By integrating the delivery of workshop drawings early in the project, steel detailers are adding significant value to the whole supply chain, there-by, making structural steel a more sought after material of choice.
This year, we recognised this innovative practice by offering a new award for Integrated Project Delivery, or IPD, for short.
This award acknowledges all participants in the IPD team, the builder, the design consultant and the detailer.
The judging for this award was conducted by an independent panel drawn from the membership of the AISD and I’d like to take this opportunity to thank the directors of Hempsall Steel Detailers & from JBD for their efforts in judging the entries and deciding on our winner.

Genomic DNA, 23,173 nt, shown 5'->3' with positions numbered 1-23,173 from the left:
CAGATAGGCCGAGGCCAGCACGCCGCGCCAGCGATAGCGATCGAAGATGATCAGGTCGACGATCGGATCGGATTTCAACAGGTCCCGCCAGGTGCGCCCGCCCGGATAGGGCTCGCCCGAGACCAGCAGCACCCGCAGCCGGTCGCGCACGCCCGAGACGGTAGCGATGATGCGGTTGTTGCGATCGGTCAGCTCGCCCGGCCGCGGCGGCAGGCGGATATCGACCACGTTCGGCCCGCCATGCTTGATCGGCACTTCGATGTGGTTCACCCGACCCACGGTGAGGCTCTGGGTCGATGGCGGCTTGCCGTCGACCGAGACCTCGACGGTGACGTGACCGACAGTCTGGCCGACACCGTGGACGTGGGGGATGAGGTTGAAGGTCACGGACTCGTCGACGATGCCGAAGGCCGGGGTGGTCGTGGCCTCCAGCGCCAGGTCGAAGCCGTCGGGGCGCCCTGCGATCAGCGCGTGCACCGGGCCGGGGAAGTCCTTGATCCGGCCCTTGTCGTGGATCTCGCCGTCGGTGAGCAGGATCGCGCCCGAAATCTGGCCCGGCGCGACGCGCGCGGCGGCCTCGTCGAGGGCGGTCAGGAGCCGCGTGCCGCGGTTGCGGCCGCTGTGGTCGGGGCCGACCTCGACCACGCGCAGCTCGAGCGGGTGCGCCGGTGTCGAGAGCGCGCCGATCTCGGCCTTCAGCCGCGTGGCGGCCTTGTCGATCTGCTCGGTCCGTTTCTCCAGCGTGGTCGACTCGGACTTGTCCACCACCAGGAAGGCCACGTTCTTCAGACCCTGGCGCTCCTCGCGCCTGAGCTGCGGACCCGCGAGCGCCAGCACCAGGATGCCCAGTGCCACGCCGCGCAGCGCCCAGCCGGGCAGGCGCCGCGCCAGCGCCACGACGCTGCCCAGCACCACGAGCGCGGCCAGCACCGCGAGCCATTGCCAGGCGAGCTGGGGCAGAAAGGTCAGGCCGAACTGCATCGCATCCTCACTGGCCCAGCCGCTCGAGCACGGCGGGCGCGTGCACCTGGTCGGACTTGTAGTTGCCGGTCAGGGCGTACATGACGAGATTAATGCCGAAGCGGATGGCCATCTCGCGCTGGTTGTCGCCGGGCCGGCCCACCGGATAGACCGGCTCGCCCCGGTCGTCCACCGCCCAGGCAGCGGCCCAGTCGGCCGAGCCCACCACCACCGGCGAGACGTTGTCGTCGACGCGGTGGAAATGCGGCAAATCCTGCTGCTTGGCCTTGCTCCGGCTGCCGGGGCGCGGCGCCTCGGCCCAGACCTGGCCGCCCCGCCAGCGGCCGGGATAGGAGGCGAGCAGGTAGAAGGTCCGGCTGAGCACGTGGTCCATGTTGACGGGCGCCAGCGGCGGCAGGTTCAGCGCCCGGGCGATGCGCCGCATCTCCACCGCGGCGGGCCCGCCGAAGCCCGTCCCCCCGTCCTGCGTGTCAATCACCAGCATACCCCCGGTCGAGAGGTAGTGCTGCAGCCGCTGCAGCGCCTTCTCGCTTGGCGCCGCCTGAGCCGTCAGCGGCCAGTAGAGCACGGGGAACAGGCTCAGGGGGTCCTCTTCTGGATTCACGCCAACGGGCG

The Judging criteria for the award included:
- The extent to which detailers were included in the design process
- Technology integration and the accuracy of modelling
- Time saved during the documentation program and advances in the construction schedule.
- Communication improvement & RFI resolution
- And the benefits delivered to the project by the IPD process
The winner of the inaugural Integrated Project Delivery Award was
the Meadowbrook Retail Development | ADCO Constructions, McVeigh Consulting and Steelcad Drafting
The remainder of the awards to industry were presented by the ASI with entries nominated in four categories - with the winners being:
- Buildings - Large Projects - "Global Change Institute"
- Buildings - Small Projects - "Brezac Constructions Fabrication Facility"